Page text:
*nix Documentation Project
·  Home
 +   man pages
·  Linux HOWTOs
·  FreeBSD Tips
·  *niX Forums

  Linux HOWTOs -> Publishing digital certificates with LDAP              
Publishing digital certificates with LDAP

9. Publishing digital certificates with LDAP

This section focuses on how to publish digital certificates into an ldap server. You need to publish digital certificates if you run a Certificaton Authority. Publishing to LDAP is a simple way to make this information available in the network .Also many certificate aware software uses LDAP as a preferred repository for user certificates.

This allows to keep users certificates with the rest of the user information avoiding useless replication of data.

To deal with certificates you need a cryptographic toolkit, the one used here is OpenSSL.

9.1. LDAP Server configuration

The LDAP server used here is OpenLDAP 2.0.x.

Your LDAP server must support objectclasses that allows attributes to store certificates. In particular you need to store in the LDAP server the Certification Authority certificate, the Certificate Revocation List, the Authority Revocation List and end users certificates.

The certificationAuthority objectclass implements the authorityRevocationList, certificateRevocationList and cACertificate attributes.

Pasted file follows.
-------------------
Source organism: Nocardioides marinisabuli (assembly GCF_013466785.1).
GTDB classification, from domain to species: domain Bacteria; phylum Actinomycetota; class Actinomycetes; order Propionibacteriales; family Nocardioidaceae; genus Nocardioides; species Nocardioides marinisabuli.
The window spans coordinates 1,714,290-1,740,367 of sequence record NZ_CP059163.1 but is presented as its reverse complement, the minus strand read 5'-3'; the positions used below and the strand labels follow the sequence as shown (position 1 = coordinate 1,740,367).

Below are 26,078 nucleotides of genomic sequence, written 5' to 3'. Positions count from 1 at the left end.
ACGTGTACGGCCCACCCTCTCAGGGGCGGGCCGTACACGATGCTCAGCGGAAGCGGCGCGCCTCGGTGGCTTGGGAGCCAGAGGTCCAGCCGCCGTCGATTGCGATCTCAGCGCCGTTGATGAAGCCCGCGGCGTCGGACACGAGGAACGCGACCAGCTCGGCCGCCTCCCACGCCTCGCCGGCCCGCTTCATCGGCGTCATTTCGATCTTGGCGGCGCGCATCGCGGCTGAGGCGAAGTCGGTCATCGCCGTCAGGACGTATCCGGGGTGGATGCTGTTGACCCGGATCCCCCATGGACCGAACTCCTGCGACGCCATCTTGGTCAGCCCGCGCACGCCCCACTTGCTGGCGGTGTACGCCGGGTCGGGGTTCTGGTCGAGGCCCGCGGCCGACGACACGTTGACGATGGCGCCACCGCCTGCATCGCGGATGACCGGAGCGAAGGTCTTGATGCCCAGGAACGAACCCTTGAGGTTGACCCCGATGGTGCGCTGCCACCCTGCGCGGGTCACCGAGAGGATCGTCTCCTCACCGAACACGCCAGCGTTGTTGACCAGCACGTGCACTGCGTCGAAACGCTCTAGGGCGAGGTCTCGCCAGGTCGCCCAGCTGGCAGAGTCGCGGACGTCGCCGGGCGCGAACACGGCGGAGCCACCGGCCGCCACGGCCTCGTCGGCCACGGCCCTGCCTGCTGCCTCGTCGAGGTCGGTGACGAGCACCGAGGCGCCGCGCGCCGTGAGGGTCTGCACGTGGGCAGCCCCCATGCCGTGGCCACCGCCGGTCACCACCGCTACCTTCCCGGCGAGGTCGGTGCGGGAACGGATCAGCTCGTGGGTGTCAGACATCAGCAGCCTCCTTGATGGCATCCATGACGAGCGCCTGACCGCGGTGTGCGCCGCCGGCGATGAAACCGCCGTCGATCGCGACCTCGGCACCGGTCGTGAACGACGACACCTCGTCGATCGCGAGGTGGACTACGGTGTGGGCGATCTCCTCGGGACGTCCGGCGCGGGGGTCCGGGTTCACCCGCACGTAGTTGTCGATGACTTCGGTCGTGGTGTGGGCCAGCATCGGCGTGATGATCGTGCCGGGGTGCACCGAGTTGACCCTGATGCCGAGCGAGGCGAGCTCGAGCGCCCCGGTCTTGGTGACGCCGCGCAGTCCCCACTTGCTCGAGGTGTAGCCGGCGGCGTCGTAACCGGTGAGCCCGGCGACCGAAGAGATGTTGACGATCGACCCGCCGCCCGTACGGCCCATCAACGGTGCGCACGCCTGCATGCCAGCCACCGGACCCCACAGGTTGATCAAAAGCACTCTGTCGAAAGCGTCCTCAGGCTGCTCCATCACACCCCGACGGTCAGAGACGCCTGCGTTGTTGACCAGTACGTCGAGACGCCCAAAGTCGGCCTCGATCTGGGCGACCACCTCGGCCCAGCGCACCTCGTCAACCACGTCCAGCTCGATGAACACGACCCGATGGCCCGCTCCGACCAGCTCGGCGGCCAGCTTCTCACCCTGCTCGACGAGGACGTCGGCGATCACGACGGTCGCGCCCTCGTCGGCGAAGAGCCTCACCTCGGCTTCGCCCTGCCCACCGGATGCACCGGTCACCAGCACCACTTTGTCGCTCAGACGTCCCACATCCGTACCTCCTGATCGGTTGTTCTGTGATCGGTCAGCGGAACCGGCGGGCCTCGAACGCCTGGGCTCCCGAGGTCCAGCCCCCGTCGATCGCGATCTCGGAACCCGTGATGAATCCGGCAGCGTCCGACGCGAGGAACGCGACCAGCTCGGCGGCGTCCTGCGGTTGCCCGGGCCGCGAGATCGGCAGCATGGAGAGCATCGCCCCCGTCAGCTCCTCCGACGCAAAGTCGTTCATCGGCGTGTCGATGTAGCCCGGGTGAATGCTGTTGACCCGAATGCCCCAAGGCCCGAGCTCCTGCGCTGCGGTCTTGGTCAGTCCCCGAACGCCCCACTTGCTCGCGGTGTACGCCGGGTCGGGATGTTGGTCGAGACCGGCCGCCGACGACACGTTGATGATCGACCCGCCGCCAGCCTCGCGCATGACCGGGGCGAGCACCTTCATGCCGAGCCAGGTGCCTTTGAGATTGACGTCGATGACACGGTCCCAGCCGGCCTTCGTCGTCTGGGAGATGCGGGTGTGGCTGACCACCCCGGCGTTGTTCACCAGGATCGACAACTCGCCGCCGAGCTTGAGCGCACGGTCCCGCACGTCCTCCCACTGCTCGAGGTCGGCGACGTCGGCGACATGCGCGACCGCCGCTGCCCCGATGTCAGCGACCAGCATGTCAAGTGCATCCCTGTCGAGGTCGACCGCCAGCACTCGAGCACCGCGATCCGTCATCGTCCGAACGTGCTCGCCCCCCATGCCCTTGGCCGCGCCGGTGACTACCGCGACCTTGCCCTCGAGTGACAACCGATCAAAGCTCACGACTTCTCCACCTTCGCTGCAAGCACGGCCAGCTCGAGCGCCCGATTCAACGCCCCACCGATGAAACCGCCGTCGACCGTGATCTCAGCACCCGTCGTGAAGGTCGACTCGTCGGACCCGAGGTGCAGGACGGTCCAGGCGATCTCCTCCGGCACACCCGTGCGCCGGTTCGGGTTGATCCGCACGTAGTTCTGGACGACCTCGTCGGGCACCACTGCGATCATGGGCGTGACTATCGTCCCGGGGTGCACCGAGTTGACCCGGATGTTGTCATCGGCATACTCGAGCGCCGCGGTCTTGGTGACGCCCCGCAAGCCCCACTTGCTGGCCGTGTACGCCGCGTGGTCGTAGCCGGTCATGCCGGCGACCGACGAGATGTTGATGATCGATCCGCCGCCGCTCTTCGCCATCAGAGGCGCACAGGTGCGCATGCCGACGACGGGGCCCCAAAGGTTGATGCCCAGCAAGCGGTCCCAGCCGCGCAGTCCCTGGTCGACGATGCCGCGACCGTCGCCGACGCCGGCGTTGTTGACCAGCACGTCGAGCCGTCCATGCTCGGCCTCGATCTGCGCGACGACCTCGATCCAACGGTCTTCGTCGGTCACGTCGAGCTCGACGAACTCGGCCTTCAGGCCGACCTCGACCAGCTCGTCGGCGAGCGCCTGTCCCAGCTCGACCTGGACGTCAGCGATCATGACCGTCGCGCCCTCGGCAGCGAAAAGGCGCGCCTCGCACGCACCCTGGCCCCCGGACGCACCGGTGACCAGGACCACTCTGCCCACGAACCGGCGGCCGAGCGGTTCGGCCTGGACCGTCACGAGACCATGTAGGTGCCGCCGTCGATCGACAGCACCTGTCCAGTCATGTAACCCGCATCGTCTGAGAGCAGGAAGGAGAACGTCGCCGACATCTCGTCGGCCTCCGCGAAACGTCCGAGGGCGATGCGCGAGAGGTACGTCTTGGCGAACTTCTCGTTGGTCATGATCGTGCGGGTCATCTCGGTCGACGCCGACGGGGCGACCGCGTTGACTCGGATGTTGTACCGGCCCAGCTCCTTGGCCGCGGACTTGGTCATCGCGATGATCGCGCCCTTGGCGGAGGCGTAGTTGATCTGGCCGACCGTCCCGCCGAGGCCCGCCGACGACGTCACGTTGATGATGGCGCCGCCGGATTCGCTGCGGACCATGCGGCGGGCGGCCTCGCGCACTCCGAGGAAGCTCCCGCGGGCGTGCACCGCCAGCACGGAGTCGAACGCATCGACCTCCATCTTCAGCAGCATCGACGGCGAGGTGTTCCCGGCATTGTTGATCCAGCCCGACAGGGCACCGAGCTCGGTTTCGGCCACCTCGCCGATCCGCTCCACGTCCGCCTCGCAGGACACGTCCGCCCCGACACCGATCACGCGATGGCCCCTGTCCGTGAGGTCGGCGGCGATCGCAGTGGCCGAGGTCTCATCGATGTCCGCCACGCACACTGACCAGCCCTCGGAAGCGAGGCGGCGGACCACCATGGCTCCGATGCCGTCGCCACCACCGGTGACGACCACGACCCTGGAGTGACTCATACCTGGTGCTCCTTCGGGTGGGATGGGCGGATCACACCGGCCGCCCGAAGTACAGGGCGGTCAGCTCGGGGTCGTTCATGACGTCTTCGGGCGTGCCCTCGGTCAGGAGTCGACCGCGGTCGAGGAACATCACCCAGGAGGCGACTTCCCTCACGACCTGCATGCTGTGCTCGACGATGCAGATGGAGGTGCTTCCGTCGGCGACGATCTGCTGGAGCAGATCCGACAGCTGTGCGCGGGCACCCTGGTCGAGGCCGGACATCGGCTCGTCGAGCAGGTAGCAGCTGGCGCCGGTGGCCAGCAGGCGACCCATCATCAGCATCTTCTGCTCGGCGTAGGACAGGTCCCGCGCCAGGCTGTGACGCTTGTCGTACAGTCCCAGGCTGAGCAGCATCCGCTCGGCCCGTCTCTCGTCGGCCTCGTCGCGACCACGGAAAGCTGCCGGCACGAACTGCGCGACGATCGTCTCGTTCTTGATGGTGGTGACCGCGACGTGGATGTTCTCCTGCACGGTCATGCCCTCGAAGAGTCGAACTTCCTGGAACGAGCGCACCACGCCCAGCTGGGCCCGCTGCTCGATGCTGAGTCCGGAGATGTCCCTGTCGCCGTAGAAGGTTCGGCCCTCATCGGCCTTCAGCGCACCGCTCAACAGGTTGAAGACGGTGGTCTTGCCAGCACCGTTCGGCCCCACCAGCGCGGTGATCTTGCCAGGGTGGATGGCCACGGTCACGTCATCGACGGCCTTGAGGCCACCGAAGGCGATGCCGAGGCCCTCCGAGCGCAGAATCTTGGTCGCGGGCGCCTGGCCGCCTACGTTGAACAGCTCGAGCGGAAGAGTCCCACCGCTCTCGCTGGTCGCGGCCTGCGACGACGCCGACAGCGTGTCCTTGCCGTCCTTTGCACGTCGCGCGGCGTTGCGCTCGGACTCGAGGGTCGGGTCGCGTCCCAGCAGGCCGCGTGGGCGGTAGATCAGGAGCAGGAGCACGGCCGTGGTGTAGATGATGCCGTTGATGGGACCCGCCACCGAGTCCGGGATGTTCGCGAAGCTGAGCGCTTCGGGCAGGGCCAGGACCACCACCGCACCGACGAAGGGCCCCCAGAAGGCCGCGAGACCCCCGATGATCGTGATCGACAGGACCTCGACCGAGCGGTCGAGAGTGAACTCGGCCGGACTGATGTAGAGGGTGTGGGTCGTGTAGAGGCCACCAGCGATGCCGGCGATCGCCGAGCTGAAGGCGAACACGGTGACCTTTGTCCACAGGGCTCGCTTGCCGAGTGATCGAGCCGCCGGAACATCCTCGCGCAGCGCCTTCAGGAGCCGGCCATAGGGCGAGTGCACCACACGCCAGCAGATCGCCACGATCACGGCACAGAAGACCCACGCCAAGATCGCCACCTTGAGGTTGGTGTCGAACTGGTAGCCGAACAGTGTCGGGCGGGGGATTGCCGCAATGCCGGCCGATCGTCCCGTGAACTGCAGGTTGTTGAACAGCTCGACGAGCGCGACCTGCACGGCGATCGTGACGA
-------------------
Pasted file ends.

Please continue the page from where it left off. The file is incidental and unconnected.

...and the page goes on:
The inetOrgPerson objectclass supports the usercertificate (binary) attribute.

You can also use the mix-in objectclass strongAuthenticationUser to add certificates to non inetOrgPerson entries.

You can include required schemas to OpenLDAP including the following schemas into your slapd.conf file.

include        /usr/local/etc/openldap/schema/core.schema 
include        /usr/local/etc/openldap/schema/cosine.schema
include        /usr/local/etc/openldap/schema/inetorgperson.schema

9.2. Certificate Publishing

Certificates are encoded using ASN.1 DER (Distingushed Encoding Rules). So it must be published into the LDAP server as a binary piece of data (using BER encoding).

You can convert a pem certificate into der format using openssl

openssl x509 -outform DER -in incert.pem  -out outcert.der

Then an LDIF file can be created using the ldif utility provided with OpenLDAP. The command:

ldif -b "usercertificate;binary" < outcert.der   > cert.ldif

creates an usercertificate attribute encoded in BASE64. You can add this certificate to an LDIF entry and then use ldapmodify to add the certificate to an entry.

ldapmodify -x -W -D "cn=Manager,dc=yourorg,dc=com" -f cert.ldif 

Where cert.ldif contains something like:

dn: cn=user,ou=people,dc=yourorg,dc=com
changetype: modify
add: usercertificate
usercertificate;binary:: MIIC2TCCAkKgAwIBAgIBADANBgkqhkiG9w0BAQQFADBGMQswCQYD

It is also possible to specify the certificate in the LDIF file as:

userCertificate;binary:< file:///path/to/cert.der

9.3. LDAP Aware Clients

Once you stored certificates in the server you may wonder to retrieve them.

Among other clients, Netscape has supprt to retrieve certificates automatically from an LDAP server. Using the Security Panel-->User Certificates-->Search Directory; you can search for certificates in the LDAP dierctory and have them automatically installed in your Netscape certificate database.

Another client that has good support for certificates is web2ldap www.web2ldap.de

Copyright © 2004-2005 DeniX Solutions SRL
newsletter delivery service